Now look: before the torches and the pitchforks come out on either side, read what I posted last time on this topic. If you don't, or if you ignore that I have said that, don't expect to receive a warm welcome and a cup of tea when you comment on this post.
Fair Warning? Ok.
Now, that said, I want to underscore broadly about 30 passages from the OT and the NT about the question of signs and wonders, and you can find the passages I am talking about here. The phrase "signs and wonders" turns up about 30 times in the ESV -- and it is used in two different ways.
In Psa 135:9 and Acts 2:22, for example, the phrase is used to indicate the supernatural and unmistakable work of God which God used to reveal himself. That is: it is closely associated with the act of special revelation -- as in the covenant at Sinai and the person of Jesus Christ. In fact, of the 30 uses listed, all but one uses the phrase to refer to the work of God making special revelation, using His power to make it clear that what was happening was His work.
The exception to that practice is in 2 Thes 2:
And then the lawless one will be revealed, whom the Lord Jesus will kill with the breath of his mouth and bring to nothing by the appearance of his coming. The coming of the lawless one is by the activity of Satan with all power and false signs and wonders, and with all wicked deception for those who are perishing, because they refused to love the truth and so be saved.So in one instance "signs and wonders" are predicted by Paul to describe the work of the "lawless one" (the antichrist) in deceiving those who are perishing.
Which is fine, right? Who wouldn't agree with that? When the antichrist comes, he will deceive those who do not believe. But think about this a second: if those who do not believe are deceived by the antichrist's false signs and wonders, what about the believers?
Paul says this about them:
But we ought always to give thanks to God for you, brothers beloved by the Lord, because God chose you as the firstfruits to be saved, through sanctification by the Spirit and belief in the truth. To this he called you through our gospel, so that you may obtain the glory of our Lord Jesus Christ. So then, brothers, stand firm and hold to the traditions that you were taught by us, either by our spoken word or by our letter.This is important, so let's make sure we get this straight: the false signs and wonders will deceive those who are unbelievers not just in some intermediate way but in a final and eternal way. The supernatural deceptions of the devil will, in the final account, lead to destruction those who are unbelievers. But in the same way, those signs and wonders will not deceive the believers because, first and foremost, God has chosen to save them. But in chosing to save them, God has given them the truth in the Gospel by which they can discern the false signs and wonders from the revelatory signs and wonders.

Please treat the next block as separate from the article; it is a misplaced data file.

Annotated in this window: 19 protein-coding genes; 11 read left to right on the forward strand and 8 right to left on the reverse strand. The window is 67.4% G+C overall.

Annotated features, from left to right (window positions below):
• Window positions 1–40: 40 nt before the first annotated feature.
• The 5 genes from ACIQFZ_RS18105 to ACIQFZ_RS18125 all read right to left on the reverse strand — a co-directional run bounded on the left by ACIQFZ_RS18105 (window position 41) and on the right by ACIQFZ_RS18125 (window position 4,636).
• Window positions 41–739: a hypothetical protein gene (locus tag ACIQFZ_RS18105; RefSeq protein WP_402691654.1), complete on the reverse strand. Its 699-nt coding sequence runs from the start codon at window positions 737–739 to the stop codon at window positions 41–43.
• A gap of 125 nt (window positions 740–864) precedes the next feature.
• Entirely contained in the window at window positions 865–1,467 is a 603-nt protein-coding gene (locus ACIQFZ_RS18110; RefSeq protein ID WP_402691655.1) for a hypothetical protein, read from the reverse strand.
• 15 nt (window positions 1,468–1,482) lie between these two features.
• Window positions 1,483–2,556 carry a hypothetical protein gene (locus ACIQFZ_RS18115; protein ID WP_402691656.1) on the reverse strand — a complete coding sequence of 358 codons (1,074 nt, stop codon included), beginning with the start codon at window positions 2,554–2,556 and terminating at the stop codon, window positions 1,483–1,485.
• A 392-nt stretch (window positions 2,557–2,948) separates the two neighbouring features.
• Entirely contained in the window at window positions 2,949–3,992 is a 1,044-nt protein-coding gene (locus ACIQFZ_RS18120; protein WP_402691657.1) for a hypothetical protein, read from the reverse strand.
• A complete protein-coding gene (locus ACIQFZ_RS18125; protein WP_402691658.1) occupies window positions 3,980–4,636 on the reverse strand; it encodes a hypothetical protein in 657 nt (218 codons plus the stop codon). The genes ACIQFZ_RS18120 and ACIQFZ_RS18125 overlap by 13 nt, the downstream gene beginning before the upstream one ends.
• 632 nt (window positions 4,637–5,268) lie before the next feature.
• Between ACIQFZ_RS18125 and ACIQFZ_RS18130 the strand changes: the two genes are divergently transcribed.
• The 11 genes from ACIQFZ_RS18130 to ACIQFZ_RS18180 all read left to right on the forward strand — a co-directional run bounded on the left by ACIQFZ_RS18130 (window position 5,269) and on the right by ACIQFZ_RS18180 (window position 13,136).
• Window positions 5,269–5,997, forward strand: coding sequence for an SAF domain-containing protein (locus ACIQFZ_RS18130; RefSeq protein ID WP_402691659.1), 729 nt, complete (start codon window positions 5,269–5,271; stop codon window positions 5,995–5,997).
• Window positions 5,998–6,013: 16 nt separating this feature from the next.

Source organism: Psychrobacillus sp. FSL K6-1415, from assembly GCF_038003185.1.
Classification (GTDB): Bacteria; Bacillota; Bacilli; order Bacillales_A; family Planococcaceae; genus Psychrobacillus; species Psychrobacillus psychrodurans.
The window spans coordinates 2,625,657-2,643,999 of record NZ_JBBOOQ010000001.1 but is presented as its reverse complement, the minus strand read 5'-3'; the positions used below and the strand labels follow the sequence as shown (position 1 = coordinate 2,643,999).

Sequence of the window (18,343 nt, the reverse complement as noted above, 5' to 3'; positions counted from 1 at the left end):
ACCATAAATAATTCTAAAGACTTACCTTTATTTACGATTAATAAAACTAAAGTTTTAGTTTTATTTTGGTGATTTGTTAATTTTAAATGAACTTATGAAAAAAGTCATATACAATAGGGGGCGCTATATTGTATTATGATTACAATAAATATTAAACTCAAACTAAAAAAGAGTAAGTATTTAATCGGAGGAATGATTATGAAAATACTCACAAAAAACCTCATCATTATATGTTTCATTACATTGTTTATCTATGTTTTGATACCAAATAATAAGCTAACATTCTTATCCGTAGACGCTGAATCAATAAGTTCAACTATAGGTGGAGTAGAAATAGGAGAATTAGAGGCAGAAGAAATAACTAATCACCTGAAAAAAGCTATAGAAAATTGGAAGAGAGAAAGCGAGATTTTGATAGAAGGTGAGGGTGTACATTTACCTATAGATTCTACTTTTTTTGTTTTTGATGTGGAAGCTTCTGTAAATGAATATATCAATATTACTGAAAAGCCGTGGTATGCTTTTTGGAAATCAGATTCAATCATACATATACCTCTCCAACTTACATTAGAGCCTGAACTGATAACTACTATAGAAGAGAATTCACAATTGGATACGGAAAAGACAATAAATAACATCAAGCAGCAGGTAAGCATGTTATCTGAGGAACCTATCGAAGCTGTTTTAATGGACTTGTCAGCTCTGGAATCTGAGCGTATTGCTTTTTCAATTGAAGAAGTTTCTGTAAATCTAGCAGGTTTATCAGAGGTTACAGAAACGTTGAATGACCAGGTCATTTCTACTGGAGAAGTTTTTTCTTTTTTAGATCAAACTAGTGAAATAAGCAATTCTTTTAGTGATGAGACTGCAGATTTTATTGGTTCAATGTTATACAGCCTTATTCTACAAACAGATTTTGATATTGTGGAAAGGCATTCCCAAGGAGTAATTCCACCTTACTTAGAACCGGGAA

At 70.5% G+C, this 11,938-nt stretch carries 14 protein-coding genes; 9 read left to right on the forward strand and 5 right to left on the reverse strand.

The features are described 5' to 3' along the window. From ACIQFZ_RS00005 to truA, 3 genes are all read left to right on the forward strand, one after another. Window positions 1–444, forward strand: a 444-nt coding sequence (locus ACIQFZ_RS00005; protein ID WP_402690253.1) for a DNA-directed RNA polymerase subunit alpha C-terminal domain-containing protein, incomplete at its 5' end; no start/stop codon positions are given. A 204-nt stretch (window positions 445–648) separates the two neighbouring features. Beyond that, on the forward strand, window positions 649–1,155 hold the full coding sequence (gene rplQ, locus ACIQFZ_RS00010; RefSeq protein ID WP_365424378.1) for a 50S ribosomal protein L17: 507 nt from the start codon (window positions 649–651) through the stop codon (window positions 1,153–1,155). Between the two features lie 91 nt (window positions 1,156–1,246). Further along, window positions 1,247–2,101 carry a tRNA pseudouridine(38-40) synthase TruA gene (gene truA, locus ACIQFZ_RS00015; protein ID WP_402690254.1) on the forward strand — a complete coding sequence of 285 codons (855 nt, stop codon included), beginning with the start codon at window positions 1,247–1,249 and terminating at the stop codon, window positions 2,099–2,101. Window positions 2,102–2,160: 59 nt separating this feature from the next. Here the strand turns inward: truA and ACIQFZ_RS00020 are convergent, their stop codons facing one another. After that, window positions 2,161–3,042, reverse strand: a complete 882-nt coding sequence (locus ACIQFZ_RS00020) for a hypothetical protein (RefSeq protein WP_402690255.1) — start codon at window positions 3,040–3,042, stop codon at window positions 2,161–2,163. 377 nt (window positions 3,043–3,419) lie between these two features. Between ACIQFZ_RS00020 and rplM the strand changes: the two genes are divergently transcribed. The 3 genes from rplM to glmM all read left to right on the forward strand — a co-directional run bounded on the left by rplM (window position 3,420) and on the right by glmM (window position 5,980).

And I am sure nobody reading this blog right now is offended by this. But some will take exception when I point out that one advocate of the continuation of signs has said this:
... I want to honor the uniqueness of the apostles—that they are once for all eyewitnesses and authoritative revelatory spokesmen of the living Christ. We have their final revelation in the New Testament and that remains now and always will remain our measuring rod for all doctrine and experience. But now the question is: Do we need to keep the gifts of healings and miracles away from ordinary church members because that was the only way the apostles could authenticate themselves? No. The miracle working power of the apostles was only PART of what authenticated their authority. If the only thing that set the apostles apart as authoritative and true was their signs and wonders, then false prophets could claim the same authority and truth, because Jesus and Paul both tell us that false prophets will do signs and wonders to lead people astray (Matthew 24:24; 2 Thessalonians 2:9; cf. Revelation 13:14; 16:14; 19:20).
For example, does Mat 24:24 say that the elect -- the true Christian disciples, the one who is saved by Christ -- will be deceived? I think it says, as John Gill writes, "to deceive these [elect] finally and totally, is impossible, as is here suggested; not impossible, considering their own weakness, and the craftiness of deceivers, who, if left to themselves, and the power of such deception, and the working of Satan with all deceivableness of unrighteousness, might easily be seduced; but considering the purposes and promises of God concerning them, the provisions of his grace for them, the security of them in the hands of Christ, and their preservation by the mighty power of God, their final and total deception is not only difficult, but impossible."
So as we wade into the question, again, of what exactly we are talking about, let me point out that a significant flaw of one argument against the cessation of the gifts is that it has a misguided assessment of the purpose and power of divine "signs and wonders".